It is well known that many of the military tactics Israel uses to control the Palestinians, and especially its fascination with collective punishment, date back to the British Mandate, and specifically to the suppression of the Palestinian insurgency known as the Great Revolt (1936–39). This article examines a critical facet of that story, namely how everyday life, and its social and economic foundations, became a battleground during the revolt. As rebel partisans and sympathizers strove to reclaim Palestine from the colonial state and to build an autonomous public arena and indigenous self-governing institutions, the government fought back not only through punitive military raids, but through tactics that struck at the interests of the general public, eroding its liberties, violating and militarizing urban and rural space, and coercively altering its patterns of life and social practice. It converted schools and hotels into military bases, seized crops and livestock, and invaded, assaulted, and demolished homes, villages, and urban quarters. Villages were temporarily incarcerated and the movement of goods and persons was restricted and rendered dependent on compliance with state surveillance. No less than its other legacies, this article contends that the 1930s counterinsurgency established a critical precedent for Israel’s subsequent approach to the Palestinians, one premised on the systematic disruption and degradation of everyday life as a means of curbing resistance and controlling the population.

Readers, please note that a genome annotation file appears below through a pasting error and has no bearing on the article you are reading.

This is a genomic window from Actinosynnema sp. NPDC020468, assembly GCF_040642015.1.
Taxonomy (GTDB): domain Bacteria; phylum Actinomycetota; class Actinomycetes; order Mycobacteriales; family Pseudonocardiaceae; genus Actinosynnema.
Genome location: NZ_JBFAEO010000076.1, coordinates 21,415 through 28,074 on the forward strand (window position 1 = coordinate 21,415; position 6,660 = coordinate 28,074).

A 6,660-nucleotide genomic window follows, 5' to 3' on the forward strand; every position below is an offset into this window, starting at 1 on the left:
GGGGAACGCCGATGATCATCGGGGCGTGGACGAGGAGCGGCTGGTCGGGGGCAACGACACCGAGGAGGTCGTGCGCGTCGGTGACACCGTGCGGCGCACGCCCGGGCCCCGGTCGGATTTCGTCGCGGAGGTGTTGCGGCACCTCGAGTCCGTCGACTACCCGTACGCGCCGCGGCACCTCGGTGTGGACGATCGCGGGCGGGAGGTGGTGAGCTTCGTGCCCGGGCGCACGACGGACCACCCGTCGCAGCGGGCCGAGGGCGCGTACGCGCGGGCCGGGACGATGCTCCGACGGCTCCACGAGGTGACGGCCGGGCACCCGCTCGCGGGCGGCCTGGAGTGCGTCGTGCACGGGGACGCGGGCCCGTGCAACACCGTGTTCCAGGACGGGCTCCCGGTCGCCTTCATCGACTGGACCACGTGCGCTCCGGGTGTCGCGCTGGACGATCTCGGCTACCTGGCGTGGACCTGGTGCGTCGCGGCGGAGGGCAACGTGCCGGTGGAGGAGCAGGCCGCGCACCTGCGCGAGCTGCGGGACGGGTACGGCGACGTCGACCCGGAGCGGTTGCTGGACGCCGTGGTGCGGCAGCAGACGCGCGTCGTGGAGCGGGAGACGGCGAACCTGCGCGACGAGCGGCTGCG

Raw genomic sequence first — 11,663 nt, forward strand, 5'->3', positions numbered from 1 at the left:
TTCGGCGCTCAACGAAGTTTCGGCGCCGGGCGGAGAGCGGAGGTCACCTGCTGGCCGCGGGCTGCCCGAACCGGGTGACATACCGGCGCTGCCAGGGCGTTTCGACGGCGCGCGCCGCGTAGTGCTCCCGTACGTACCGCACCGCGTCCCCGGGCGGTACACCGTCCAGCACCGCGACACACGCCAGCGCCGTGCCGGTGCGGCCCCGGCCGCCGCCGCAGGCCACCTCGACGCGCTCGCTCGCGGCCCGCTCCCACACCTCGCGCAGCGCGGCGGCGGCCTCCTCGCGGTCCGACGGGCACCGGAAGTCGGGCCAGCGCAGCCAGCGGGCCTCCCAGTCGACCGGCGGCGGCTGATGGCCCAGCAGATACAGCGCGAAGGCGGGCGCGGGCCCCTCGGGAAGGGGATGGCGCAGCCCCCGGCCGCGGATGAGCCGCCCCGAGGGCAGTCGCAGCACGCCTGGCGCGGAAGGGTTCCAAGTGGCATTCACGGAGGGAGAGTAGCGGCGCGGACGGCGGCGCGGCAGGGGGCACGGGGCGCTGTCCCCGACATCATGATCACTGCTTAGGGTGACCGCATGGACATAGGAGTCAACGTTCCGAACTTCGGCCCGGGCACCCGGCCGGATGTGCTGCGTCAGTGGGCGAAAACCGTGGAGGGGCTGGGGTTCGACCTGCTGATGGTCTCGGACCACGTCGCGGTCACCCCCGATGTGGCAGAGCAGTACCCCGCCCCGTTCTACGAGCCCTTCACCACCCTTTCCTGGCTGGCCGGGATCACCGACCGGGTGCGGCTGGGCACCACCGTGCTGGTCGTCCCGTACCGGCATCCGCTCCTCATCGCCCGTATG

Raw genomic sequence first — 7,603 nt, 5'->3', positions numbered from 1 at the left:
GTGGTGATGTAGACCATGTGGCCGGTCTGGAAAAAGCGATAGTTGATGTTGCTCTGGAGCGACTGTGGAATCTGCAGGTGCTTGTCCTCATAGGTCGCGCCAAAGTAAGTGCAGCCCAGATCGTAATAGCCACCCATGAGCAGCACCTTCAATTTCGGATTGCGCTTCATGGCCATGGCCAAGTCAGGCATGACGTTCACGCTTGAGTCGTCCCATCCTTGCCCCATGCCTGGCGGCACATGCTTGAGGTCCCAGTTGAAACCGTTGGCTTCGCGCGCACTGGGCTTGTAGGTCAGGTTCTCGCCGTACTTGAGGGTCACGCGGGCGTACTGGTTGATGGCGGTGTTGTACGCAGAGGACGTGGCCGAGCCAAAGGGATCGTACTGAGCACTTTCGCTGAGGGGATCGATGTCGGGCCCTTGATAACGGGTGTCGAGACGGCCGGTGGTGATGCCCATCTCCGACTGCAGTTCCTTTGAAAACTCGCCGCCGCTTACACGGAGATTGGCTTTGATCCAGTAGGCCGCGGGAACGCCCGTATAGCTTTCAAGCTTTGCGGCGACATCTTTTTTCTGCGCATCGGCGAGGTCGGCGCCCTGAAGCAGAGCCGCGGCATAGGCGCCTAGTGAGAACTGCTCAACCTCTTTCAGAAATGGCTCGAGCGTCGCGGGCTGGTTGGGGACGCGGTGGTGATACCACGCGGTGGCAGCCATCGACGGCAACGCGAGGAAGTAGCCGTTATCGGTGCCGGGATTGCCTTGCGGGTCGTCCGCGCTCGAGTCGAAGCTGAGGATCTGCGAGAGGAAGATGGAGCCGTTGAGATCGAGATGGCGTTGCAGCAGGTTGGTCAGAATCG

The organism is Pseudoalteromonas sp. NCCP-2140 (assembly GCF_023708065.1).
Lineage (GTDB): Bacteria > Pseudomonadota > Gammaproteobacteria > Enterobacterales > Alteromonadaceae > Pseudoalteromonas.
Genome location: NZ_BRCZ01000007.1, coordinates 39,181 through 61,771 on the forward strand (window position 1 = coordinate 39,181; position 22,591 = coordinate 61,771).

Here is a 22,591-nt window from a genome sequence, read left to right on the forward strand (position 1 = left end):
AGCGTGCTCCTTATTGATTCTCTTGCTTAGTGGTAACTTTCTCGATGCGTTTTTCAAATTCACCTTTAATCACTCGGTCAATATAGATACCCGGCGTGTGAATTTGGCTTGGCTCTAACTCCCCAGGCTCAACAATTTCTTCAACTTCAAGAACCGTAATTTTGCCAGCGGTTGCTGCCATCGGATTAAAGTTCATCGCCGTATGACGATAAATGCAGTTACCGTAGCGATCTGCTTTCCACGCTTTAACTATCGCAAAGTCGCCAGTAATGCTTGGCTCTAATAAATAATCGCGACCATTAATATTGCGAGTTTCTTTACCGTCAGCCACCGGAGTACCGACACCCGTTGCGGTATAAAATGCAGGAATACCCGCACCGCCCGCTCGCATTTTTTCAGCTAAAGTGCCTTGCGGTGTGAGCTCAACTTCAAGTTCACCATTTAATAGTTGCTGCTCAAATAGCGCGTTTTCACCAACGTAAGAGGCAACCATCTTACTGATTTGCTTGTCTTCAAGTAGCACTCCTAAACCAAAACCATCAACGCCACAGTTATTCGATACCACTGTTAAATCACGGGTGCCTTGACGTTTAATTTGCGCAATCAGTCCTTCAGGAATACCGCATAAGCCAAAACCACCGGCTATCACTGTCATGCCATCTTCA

Keywords: Great Revolt; British Mandate; occupation; counterinsurgency; daily life; collective punishment; Palestinian nationalism; Palestinian national movement; anticolonialism.